• I checked out the Lowes and Home Depot websites. The clamp lights I located do not appear to be waterproof. Even inside the dining tent, you run the risk of water.They are running about $13.99 – $16.99.

  55. Well over a year ago I found this blog and love the ideas. I asked about ways of hanging and storing our clothes. Hubby is visually impaired so we like to keep everything as tidy as possible to help him out. You folks have offered different ideas and we considered them. We ended up buying 3 shoe racks that stack to attempt to put our socks, underwear bottoms etc. on. 2 surfaces each. (We can pull them apart and they will take up less space than a set of plastic drawers which really would have been my choice.) After hunting on line and in stores for a clothing rack for hangers which was just long enough for shirts (ones in stores are about 64 inches high) I googled how to build one. Found several sites where they were made from PVC pipe in various sizes and shapes. Eureka! great idea. Asked at the local hardware store and were told he really didn’t feel PVC would hold our stuff with out going with a large pipe. I want compact!!! So….. hubby says, what about dowelling? We purchased the PVC elbows, connectors to fit the size of dowelling we wanted. We will just place them together and pull apart when not in use. Now we just have to cut the dowelling to fit and put it together. Just hope it works as well as it seems it should. These will still sit on the counter where our duffle bags always sat. Everything was reasonably in expensive so we aren’t out a lot if it doesn’t work out. Shoe racks our daughter can use at college for shoes!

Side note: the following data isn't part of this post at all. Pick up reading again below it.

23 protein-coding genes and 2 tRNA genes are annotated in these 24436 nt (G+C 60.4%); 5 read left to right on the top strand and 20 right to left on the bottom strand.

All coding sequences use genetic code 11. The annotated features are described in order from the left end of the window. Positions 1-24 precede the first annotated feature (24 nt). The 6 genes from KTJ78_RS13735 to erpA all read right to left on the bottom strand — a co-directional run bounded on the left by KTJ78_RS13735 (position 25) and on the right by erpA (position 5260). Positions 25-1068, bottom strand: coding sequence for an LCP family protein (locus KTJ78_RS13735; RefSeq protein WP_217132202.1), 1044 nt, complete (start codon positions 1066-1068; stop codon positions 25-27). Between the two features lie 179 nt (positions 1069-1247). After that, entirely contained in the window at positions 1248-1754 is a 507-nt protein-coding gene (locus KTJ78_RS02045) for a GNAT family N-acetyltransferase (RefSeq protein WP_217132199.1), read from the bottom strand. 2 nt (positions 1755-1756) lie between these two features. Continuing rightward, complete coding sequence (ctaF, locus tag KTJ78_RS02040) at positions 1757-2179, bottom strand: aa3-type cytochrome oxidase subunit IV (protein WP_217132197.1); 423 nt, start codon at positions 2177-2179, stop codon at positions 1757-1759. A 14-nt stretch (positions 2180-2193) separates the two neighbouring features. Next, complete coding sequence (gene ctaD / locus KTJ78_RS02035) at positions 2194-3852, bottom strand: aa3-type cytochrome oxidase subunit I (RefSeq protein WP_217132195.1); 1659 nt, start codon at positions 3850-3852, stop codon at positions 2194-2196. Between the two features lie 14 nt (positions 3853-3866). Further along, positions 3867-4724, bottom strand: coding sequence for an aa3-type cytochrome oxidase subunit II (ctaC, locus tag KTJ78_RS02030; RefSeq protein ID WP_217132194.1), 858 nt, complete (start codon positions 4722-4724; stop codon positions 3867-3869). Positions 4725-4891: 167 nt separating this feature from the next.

• Oh and I would love to load pics of our campground set up, cooking and dining areas just to show how we do it. We mostly go for 2 weeks each summer, so we do take a lot of stuff. On weekend trips we would not take a second little fridge but would make do with the one in the pop up. I hated rifling thru totes all the time which is why I set up a set of drawers as our “kitchen cupboards”.

  56. Well we got the clothes rack built !! Hopefully when we get things set up, we will be able to get photos to upload.